And when we got home, I heard the words I was waiting for from her mouth..."When I've finished my reading for this semester..." (She has EIGHT novels to read) "....I think I'd like to read Child 44".

And I grinned. A convert. Good job, Tom.

Me, fangirling, with a very obliging Tom Rob Smith



Feb 25, 2015

Renovation 2015: Part One


We bought this renovator's delight in 2003. It took us a while to find the delight - the 'renovate' part was much easier to spot - but find it, we have. Gradually, over the 11 and a bit years since, we have transformed our 1906 unassuming, unmodernised villa into a warm, colourful home.




I knew what I wanted to achieve right from the start, I had a grand vision, but of course finances, time and energy levels play a big part in making it happen. Our kids were 10 and 8 when we moved in, and we all know what those years of school and sport and commitments are like. We did what we could, when we could. We painted and updated room by room, put in a new kitchen, new bathroom, replaced weeds and concrete in the garden with plants and paving, re roofed the whole house, new fences, and built on a huge family room. Inside and out, we finely tuned every aspect to suit us.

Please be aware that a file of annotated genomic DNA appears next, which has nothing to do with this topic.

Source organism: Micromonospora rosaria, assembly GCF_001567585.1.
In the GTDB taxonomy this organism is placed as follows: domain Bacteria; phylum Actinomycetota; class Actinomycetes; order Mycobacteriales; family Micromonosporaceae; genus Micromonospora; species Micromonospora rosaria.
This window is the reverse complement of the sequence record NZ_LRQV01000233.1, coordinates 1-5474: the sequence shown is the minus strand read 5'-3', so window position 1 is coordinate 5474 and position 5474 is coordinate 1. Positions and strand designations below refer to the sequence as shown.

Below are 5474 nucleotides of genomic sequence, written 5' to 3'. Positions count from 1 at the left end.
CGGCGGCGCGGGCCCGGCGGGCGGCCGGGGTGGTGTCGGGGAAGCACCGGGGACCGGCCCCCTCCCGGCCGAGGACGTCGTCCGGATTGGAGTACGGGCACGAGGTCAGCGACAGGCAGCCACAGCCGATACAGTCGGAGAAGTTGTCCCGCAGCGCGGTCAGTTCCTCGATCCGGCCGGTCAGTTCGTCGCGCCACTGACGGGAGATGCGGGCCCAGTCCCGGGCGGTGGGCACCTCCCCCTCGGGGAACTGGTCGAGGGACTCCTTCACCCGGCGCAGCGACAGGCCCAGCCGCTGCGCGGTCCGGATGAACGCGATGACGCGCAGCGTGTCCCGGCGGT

Except for one area... the laundry and back porch. This area is basically a tin shed attached to the back of half of the house. There are no foundations, all plumbing and electrical is above ground and exposed. It was just an add-on many decades ago. To be honest, I reckon I could give it a few good whacks with a sledgehammer and it would be gone. If I can still lift a sledgehammer....



 I always figured this would be the last area we tackled as my vision included enlarging the area, turning the old porch zone into a study, brand new laundry, and adding a much needed second bathroom (we are now a family of four adults, sometimes five, so we NEED another shit, shave & shower room) so a great fistful of dollars would be required. It finally looks like this will be the year it might happen.

So, the ideas I had swirling in the back of my head for 6 years, and which pushed and shoved their way to the front of my head 5 years ago when we finished the family room, and the tin shed eyesore was the only thing left standing between us and a completed home..... well, those ideas are now spewing out of my mouth, onto paper, and into my builder's head. Luckily, our builder has said Yes to every idea. So far. Smart man.